Bar Cart Essentials

ADDITIONAL CONTRIBUTORS Dane Feldman

By Dane Feldman
Photo courtesy of Wicker Paradise.

Welcome once again to Thirsty Thursday here on Dish + Drink! Lately, I’ve been working on downsizing and reorganizing my living space, which has led me to the conclusion that I really do want a simplistic and functional apartment when I move in the coming 6-8 months. Of course, it’s a dream of mine to have a gorgeous and intelligently designed kitchen, but with the sizes of most affordably priced places in NYC, I’ll likely have to settle for a functional kitchen. For the time being, it seems to make most sense to keep my liquor cabinet to the bare necessities and, well, out of the kitchen cabinets. Lo and behold: the ever stylish and wildly efficient bar cart.

What’s great about a bar cart is that you can really make it your own and give it personality without losing the functionality of a standard liquor cabinet. In fact, I think a bar cart is more useful than a liquor cabinet because it allows you to keep all the necessities in one place.

A basic bar cart should have at least one tier, although the more shelves it has the more useful it is (consider two or three). For instance, if you have two shelves, the top should hold the liquor, liqueur, and mixers. The bottom shelf should hold a small ice bucket, stemware, shaker, and garnishes. Of course, you can organize your cart however you like, but it should at least have these elements.

As far as spirits go, tequila, rum, whiskey, gin, and vodka are necessary. What kind you use it up to you, but you’ll want to have the elements that are most used by you and your most frequent guests. I rarely make rum or tequila cocktails, so I will probably be skipping these two when I first unveil my cart. As for whiskey, I’ll be using bourbon.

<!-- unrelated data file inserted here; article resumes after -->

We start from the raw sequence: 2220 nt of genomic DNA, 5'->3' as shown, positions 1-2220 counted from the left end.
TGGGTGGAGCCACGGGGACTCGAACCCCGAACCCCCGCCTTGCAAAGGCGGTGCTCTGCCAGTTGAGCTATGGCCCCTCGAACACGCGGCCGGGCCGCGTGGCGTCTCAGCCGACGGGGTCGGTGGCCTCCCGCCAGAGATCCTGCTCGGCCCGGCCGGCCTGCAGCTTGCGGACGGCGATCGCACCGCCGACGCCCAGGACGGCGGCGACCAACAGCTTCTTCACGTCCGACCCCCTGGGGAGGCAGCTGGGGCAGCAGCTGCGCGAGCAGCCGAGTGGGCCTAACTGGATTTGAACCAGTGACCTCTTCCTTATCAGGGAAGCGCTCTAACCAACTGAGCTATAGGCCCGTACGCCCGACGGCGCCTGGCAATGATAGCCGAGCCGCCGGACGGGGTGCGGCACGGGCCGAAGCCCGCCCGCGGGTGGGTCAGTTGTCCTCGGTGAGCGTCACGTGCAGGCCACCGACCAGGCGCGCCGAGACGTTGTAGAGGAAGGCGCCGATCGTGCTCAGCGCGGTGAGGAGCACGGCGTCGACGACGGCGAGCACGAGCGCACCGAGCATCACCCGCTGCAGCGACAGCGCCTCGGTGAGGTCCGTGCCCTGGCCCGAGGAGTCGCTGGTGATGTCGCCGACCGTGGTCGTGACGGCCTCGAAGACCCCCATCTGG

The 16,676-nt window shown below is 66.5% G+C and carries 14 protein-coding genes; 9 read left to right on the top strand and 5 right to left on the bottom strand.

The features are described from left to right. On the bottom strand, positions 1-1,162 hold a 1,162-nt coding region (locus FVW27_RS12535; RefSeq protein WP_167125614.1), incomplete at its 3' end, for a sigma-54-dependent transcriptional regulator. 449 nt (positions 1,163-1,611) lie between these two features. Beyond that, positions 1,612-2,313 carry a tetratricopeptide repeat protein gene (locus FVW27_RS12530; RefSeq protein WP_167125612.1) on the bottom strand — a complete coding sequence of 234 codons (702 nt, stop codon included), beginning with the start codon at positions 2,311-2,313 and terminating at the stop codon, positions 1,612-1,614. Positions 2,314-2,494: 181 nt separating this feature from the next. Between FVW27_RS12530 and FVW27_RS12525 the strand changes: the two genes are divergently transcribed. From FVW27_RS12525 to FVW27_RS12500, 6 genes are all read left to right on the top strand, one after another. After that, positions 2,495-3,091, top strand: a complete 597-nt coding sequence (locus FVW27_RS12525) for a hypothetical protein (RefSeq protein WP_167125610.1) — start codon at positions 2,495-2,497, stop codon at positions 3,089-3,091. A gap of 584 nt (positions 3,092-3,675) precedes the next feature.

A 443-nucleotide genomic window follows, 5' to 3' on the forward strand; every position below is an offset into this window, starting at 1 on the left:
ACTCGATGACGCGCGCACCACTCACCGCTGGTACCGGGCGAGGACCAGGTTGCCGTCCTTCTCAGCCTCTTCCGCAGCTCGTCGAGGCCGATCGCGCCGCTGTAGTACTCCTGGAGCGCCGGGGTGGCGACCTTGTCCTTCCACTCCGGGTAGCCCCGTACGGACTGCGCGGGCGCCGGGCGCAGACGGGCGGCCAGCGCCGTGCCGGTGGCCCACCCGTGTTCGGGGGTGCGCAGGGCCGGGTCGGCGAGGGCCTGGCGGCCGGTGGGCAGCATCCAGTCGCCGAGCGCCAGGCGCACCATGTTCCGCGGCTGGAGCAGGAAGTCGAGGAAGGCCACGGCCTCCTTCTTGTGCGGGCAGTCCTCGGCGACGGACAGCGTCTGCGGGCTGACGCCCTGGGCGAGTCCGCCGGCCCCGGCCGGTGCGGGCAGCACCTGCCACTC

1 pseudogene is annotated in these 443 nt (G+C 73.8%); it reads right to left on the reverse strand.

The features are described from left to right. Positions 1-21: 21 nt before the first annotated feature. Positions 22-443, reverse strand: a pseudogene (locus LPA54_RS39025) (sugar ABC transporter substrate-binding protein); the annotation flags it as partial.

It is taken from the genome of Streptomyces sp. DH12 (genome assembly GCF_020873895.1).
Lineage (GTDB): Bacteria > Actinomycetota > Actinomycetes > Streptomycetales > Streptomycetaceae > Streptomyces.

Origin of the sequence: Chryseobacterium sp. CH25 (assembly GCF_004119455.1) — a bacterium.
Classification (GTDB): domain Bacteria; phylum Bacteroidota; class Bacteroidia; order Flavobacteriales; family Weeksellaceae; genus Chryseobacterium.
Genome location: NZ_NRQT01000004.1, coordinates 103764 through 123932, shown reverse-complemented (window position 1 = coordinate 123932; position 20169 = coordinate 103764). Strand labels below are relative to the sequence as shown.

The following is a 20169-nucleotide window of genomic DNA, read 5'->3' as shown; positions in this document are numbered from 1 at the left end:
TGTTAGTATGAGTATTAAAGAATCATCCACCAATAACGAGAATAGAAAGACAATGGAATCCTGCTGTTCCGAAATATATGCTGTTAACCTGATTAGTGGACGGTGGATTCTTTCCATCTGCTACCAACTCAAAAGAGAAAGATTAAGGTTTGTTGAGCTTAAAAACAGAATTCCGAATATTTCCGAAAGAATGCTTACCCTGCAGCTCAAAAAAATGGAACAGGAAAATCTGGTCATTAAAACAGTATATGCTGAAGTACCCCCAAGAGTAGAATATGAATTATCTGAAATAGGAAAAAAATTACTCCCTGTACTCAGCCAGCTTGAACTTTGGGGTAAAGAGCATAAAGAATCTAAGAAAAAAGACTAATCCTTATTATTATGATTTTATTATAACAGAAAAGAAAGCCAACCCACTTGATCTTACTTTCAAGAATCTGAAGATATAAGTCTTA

You’ll also want to keep versatile ingredients on your cart so that you can make enough of the basic drink requests. Tonic water, club soda, Rose’s lime juice, both sweet and dry vermouths, bitters, and simple syrup or sugar cubes. Limes, lemons, oranges, and olives are also a must. Bonus points if you have space for Cointreau, Campari, cocktail onions, maraschino cherries, ginger ale, cola, and mint, but these things aren’t absolutely essential. Of course, the point is to only have the bare necessities for the drinks you consume most often.

Having a small cutting board, a knife, a shaker, a muddler, and drink stirrers will also be of help to you when making cocktails right at your cart. Lastly, you’ll want at least two of each kinds of standard stemware: martini glasses, highball glasses, rocks glasses, and shot glasses.

This seems like a lot of stuff to keep on one little cart, but bar carts are built to hold all of this. Once you set up your cart, you will find that this is still the bare minimum and you’ll likely use it all. If you want to take your bar cart another step further, put your liquor in designated decanters. You can also change your cart to match the seasons. If you are more likely to put sparkling lemonades in your cocktails than sweet vermouth in the summer, there’s no reason not to switch the vermouth out for the hotter months.
It may take some experimenting to get your cart how you want it, but it’s absolutely a fun and helpful way to spice up your at home bar set up.

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